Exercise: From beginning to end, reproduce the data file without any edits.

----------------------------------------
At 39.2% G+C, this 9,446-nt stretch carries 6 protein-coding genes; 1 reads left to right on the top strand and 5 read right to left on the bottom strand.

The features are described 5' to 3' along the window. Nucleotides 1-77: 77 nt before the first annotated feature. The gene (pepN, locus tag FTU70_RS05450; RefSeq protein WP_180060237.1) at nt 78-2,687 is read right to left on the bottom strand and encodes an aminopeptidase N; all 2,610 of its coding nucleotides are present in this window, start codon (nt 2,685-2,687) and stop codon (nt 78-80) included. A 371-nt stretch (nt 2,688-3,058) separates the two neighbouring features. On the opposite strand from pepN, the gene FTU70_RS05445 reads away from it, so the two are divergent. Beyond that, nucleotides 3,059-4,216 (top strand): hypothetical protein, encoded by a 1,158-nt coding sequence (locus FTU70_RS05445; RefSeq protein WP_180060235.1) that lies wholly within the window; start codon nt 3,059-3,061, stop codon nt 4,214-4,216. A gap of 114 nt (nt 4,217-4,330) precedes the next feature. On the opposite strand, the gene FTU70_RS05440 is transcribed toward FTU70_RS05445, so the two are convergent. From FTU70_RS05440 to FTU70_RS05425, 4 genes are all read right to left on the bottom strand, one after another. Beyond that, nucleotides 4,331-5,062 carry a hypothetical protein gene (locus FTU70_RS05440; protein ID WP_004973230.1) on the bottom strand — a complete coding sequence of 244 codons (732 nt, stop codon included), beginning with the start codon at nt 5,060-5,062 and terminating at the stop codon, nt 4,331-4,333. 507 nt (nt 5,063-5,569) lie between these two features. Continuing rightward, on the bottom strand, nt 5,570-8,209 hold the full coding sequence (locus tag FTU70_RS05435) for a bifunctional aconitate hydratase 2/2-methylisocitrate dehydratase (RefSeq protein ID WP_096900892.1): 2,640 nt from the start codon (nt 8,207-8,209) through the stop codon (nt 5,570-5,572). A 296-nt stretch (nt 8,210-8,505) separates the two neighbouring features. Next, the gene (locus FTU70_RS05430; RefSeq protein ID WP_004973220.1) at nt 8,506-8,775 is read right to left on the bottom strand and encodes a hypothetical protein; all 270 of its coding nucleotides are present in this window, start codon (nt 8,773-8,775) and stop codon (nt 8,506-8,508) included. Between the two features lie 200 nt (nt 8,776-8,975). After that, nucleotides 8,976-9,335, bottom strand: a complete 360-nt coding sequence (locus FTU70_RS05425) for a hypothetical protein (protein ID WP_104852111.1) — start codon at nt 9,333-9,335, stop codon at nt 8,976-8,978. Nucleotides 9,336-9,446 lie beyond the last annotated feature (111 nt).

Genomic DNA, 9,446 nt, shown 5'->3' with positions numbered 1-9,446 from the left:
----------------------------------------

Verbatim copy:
At 39.2% G+C, this 9,446-nt stretch carries 6 protein-coding genes; 1 reads left to right on the top strand and 5 read right to left on the bottom strand.

The features are described 5' to 3' along the window. Nucleotides 1-77: 77 nt before the first annotated feature. The gene (pepN, locus tag FTU70_RS05450; RefSeq protein WP_180060237.1) at nt 78-2,687 is read right to left on the bottom strand and encodes an aminopeptidase N; all 2,610 of its coding nucleotides are present in this window, start codon (nt 2,685-2,687) and stop codon (nt 78-80) included. A 371-nt stretch (nt 2,688-3,058) separates the two neighbouring features. On the opposite strand from pepN, the gene FTU70_RS05445 reads away from it, so the two are divergent. Beyond that, nucleotides 3,059-4,216 (top strand): hypothetical protein, encoded by a 1,158-nt coding sequence (locus FTU70_RS05445; RefSeq protein WP_180060235.1) that lies wholly within the window; start codon nt 3,059-3,061, stop codon nt 4,214-4,216. A gap of 114 nt (nt 4,217-4,330) precedes the next feature. On the opposite strand, the gene FTU70_RS05440 is transcribed toward FTU70_RS05445, so the two are convergent. From FTU70_RS05440 to FTU70_RS05425, 4 genes are all read right to left on the bottom strand, one after another. Beyond that, nucleotides 4,331-5,062 carry a hypothetical protein gene (locus FTU70_RS05440; protein ID WP_004973230.1) on the bottom strand — a complete coding sequence of 244 codons (732 nt, stop codon included), beginning with the start codon at nt 5,060-5,062 and terminating at the stop codon, nt 4,331-4,333. 507 nt (nt 5,063-5,569) lie between these two features. Continuing rightward, on the bottom strand, nt 5,570-8,209 hold the full coding sequence (locus tag FTU70_RS05435) for a bifunctional aconitate hydratase 2/2-methylisocitrate dehydratase (RefSeq protein ID WP_096900892.1): 2,640 nt from the start codon (nt 8,207-8,209) through the stop codon (nt 5,570-5,572). A 296-nt stretch (nt 8,210-8,505) separates the two neighbouring features. Next, the gene (locus FTU70_RS05430; RefSeq protein ID WP_004973220.1) at nt 8,506-8,775 is read right to left on the bottom strand and encodes a hypothetical protein; all 270 of its coding nucleotides are present in this window, start codon (nt 8,773-8,775) and stop codon (nt 8,506-8,508) included. Between the two features lie 200 nt (nt 8,776-8,975). After that, nucleotides 8,976-9,335, bottom strand: a complete 360-nt coding sequence (locus FTU70_RS05425) for a hypothetical protein (protein ID WP_104852111.1) — start codon at nt 9,333-9,335, stop codon at nt 8,976-8,978. Nucleotides 9,336-9,446 lie beyond the last annotated feature (111 nt).

Genomic DNA, 9,446 nt, shown 5'->3' with positions numbered 1-9,446 from the left: